Day of Pentecost–Year B
May 24, 2015
Psalm 104: 25-35,37
John 15:26-27; 16:4b-15
The Day of Pentecost, the birthday of the Church, is the day we celebrate the power of God manifest in the outpouring of the Holy Spirit and how, with faith, not in ourselves, but in the faithfulness of Jesus Christ, this same power is to be manifested in our lives. When the Risen Christ left the disciples he said don’t leave Jerusalem but wait for the “promise of the Father.”
On the Day of Pentecost the promise of the Father showed up in a public and profound way. The Holy Spirit, who is God, just as the Father and the Son is God as we will see next week on Trinity Sunday, erupts through the disciples.
There is a loud rushing noise and then there are visions of fire falling on all 120 of the men and women, and this causes each of them to proclaim the mighty acts of God to Jewish visitors to Jerusalem from all over the empire—from Rome, Egypt, Africa, and Asia.
Luke doesn’t make it clear whether this communication is a miracle of speaking or a miracle of hearing: but either way he is clear that what has been up to now a mostly private experience of the Risen Jesus goes public in a big way.
That’s what Luke wants us to focus on: the fact that now the good news of Jesus and the resurrection is for everyone.
Peter reminds us this was God’s purpose from the beginning by quoting the ancient prophecy from the Prophet Joel:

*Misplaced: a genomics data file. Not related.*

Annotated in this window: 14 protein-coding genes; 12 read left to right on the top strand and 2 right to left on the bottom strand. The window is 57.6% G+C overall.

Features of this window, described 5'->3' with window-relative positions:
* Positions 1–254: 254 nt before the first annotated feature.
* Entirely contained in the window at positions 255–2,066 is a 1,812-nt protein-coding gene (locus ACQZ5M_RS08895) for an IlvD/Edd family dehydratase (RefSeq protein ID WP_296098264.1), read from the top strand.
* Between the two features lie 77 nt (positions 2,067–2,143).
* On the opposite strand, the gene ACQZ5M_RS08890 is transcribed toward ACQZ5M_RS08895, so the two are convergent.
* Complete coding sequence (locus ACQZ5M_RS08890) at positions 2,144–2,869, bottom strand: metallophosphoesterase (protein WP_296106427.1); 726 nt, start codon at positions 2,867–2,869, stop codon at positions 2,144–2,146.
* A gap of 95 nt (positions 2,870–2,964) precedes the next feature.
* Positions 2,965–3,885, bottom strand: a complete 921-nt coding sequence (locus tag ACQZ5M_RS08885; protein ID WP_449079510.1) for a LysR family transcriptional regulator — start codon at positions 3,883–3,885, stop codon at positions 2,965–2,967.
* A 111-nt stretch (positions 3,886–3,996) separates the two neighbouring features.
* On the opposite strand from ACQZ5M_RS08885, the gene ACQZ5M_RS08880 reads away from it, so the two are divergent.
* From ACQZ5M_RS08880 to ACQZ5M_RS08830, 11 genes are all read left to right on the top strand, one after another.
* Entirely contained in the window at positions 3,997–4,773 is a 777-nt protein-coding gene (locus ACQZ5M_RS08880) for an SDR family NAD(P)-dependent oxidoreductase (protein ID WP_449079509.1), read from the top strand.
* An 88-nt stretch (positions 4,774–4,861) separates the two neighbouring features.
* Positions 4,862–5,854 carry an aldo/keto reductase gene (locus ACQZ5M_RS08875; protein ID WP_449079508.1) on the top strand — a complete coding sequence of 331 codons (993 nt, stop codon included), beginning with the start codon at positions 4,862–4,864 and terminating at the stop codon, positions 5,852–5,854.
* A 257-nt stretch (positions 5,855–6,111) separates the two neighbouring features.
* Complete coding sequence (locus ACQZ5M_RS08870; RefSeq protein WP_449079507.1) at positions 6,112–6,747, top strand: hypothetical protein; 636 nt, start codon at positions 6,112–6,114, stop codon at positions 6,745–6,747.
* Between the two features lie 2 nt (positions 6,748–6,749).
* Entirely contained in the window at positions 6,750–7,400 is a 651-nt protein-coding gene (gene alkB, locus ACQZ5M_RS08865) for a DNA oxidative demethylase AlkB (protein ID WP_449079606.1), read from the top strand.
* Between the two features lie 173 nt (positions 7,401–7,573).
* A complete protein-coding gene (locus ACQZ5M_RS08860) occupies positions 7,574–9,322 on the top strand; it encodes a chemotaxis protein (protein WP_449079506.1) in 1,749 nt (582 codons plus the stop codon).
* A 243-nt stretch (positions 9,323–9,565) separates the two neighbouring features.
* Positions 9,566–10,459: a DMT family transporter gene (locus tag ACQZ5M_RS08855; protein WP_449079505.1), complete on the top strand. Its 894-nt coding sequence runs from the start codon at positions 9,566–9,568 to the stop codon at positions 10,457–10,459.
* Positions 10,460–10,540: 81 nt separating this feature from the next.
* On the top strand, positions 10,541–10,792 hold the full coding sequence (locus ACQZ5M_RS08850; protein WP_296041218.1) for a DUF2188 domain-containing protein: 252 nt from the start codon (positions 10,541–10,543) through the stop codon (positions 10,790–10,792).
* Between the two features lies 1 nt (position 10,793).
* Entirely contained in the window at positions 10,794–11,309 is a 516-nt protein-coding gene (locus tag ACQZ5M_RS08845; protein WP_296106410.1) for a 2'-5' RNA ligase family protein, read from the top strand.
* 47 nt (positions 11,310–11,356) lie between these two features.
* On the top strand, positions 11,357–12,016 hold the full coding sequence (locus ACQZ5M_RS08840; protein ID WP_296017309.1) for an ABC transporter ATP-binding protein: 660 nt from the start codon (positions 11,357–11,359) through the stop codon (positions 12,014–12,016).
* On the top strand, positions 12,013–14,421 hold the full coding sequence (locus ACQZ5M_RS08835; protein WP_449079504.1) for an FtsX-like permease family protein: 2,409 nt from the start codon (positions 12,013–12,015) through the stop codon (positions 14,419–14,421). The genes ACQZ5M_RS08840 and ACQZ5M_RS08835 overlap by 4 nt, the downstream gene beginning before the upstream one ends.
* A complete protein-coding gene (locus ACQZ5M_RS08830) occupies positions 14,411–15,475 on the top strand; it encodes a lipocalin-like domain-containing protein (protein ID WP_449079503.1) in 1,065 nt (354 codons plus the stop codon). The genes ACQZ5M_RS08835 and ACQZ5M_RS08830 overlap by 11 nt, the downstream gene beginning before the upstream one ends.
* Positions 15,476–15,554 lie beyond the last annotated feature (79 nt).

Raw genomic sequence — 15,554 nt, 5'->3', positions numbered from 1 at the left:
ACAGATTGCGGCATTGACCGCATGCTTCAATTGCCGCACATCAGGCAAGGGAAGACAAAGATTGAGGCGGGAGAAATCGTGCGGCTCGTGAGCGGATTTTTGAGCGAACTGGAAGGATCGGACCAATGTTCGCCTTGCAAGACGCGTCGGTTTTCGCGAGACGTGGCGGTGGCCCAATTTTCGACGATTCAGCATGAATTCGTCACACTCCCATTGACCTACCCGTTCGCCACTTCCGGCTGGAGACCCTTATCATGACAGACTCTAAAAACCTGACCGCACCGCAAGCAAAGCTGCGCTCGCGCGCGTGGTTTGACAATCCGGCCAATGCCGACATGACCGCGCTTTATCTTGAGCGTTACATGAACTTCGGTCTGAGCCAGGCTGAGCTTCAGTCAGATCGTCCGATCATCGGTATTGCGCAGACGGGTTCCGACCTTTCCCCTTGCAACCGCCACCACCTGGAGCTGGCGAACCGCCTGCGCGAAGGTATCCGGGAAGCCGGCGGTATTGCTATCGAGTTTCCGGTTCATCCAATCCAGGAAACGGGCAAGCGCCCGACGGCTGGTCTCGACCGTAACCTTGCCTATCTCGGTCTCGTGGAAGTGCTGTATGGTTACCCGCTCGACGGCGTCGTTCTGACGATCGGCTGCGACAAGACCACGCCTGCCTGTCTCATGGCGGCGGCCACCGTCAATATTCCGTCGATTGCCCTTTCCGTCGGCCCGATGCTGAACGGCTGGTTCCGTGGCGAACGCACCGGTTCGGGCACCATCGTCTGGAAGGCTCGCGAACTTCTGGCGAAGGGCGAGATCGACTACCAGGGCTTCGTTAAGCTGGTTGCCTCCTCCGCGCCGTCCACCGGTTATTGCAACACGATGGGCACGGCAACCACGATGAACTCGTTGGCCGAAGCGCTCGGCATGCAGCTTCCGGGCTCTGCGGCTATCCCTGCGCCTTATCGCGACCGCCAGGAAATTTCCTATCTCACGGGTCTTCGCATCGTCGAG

`In the last days it will be, God declares,
that I will pour out my Spirit upon all flesh,[on] your sons and your daughters…
and [on] your young men…and your old men…and
Even upon all slaves, both men and women…
Then everyone who calls on the name of the Lord shall be saved.’ ”
On Pentecost it is Jews who receive the good news that they are included in the New Creation of God. But in short order this thing goes viral and Paul and Barnabas are taking it to non-Jews, to pagans, all across the empire. This is the power of Christ healing the broken pieces of humanity.
In his letter to the followers of Jesus living in Ephesus, which was a Greek city in western Turkey, Paul writes:
13 But now in Christ Jesus you who once were far off have been brought near by the blood of Christ. 14 For Jesus is our peace; in his flesh he has made both groups, [Jewish and Gentile] into one and has broken down the dividing wall, that is, the hostility between us….that he might create in himself one new humanity in place of the two, thus making peace, 16 and might reconcile both groups to God in one body[a] through the cross, thus putting to death that hostility through it.[b] Ephesians 2
The only reason you and I are sitting here today is because the Spirit that is God continues to dissolve the barriers that separate people into tribes that find their social cohesion by the fearing and hating of others who are different.
The good news of Jesus Christ is not “an evacuation plan to get to heaven” (Brian McLaren). The good news is that in Jesus Christ God’s New Creation is happening on earth.
The Holy Spirit is God’s power of love that is greater than the power of all bombs and guns; greater than the power of all money and wealth: it is the power of the unconditional love of God made visible and real in Jesus Christ.
The Holy Spirit is just as active today as on the Day of Pentecost…and She keeps prodding the church to awake from a tiny vision of living with like-minded people seeking their own comfort into a universal vision of living with all those who are different from us, seeking their comfort.
The greatest power in the universe continues to be poured out on us—and so the question is do we believe this power is still being poured out on the church, into our lives today?